Our guide to Boat Storage - In Winter!
If you're like us, winter and boating don't exactly mix together very well . Whilst the brave ones in the waterskiing world soldier through the arctic water temperatures, we prefer to give the trusty tow boat some TLC and a bit of a rest. So much to our dismay, we put her into boat storage for the worst of the winter, counting down the minutes till the warmer days come, so we can embark on yet another summer of glorious boating.
1. Give Her a Service
The winter lay-up is the perfect time for a some scheduled maintenance - fresh oil and filter will ensure no contaminants are left sitting in the engine over the winter months. Its also good practice to replace the impellers in the water pump - these have a tendency to seize up over winter storage.
The best part of all the above is that once those warmer days come round, the boat will be good to go!
2. Get Greasy
Become good friends with a can of WD40, and big a jar of trailer grease. Give all moving parts throughout the boat a good coating of WD - it will help prevent any lack-of-use-induced seizing and also help keep the rust away. Don't neglect your trailer either! Re-grease all nipples, couplings, the jockey wheel and even take the hibernation as an excuse to replace wheel bearings (just make sure they are water-tight marine ones!).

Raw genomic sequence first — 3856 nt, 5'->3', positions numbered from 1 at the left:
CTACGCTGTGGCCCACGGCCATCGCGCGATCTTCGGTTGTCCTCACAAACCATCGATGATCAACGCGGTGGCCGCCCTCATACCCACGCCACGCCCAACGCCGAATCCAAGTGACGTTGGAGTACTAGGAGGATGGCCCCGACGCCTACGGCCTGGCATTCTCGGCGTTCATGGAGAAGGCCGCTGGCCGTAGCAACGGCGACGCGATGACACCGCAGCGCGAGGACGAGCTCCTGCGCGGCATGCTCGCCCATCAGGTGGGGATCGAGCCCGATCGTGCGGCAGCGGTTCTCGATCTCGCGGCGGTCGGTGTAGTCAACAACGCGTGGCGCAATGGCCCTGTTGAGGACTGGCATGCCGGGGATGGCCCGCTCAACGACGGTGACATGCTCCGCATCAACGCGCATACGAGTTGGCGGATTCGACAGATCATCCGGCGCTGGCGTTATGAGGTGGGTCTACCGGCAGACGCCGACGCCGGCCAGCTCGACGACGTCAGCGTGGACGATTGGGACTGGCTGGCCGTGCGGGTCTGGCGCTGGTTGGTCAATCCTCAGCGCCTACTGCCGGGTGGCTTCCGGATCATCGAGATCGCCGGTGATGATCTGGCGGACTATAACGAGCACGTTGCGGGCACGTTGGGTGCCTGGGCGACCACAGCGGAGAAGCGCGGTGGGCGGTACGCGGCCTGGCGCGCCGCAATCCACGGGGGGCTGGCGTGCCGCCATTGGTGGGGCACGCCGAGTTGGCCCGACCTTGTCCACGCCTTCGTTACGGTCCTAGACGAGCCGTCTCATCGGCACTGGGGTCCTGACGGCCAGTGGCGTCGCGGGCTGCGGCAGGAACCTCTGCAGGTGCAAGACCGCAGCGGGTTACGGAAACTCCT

3. Maintain the Battery
One of two ways this can be done - ideally apply a good trickle charger to the battery full time (like our Noco Genius 3500, for example ;)), or alternatively simply disconnect the negative terminal (if storing outside pull the battery out completely and store in cool & dark place).
4. Dry it Out & Cover It Up
This is pretty straight forward - after your final wash for the season ensure the boat is complete dry by leaving it in the sun for a day or so before putting its cover on. Bonus points if your cover has a ventilation system. More bonus points and a gold start for using a dehumidifier under the cover!
5. Breathe Some Life Into Her
A semi-regular engine start & run-up to temperature will help keep the mechanical components ticking over, stimulate the fluid systems and and help identify any potential issues with the running gear. Once a month is good practice.
6. Keep Your Fuel Fresh
If you have a steel petrol tank, its always a wise idea to completely fill it up (to avoid any condensation forming), and then add a good fuel stabiliser, such as Penrite. This will prevent the fuel from going stale for up to 12 months. Alternatively you can completely drain the tank (if possible), however bare in mind that may make periodic engine start-ups somewhat difficult.
7. Save Some Insurance $$$
Definitely not taking her out on the water for a solid few months? Save some money by laying up your insurance! Just ensure it is still covered whilst in storage (in case of fire, theft or malicious damage). Marine insurance companies such as Club Marine offer this feature - ideal for those on a budget!
Disclaimer: Whilst we might claim ourselves as being storage experts, we are certainly are not claiming to be expert marine engineers! The above information is purely a general guide, based on our personal experiences in owning and storing boats. Always do your own research, and consult your Manufacturer or an Industry Expert on proper storage techniques :)